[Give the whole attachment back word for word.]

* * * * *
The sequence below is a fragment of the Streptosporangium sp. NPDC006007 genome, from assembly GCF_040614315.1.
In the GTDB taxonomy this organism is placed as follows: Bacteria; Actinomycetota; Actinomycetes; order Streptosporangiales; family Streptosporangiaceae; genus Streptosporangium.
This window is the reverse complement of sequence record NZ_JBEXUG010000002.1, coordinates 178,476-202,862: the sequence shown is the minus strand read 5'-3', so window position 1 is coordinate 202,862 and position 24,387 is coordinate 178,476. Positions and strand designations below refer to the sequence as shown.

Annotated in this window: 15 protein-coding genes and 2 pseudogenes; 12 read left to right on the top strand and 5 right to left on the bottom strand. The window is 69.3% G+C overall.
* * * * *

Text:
The sequence below is a fragment of the Streptosporangium sp. NPDC006007 genome, from assembly GCF_040614315.1.
In the GTDB taxonomy this organism is placed as follows: Bacteria; Actinomycetota; Actinomycetes; order Streptosporangiales; family Streptosporangiaceae; genus Streptosporangium.
This window is the reverse complement of sequence record NZ_JBEXUG010000002.1, coordinates 178,476-202,862: the sequence shown is the minus strand read 5'-3', so window position 1 is coordinate 202,862 and position 24,387 is coordinate 178,476. Positions and strand designations below refer to the sequence as shown.

Annotated in this window: 15 protein-coding genes and 2 pseudogenes; 12 read left to right on the top strand and 5 right to left on the bottom strand. The window is 69.3% G+C overall.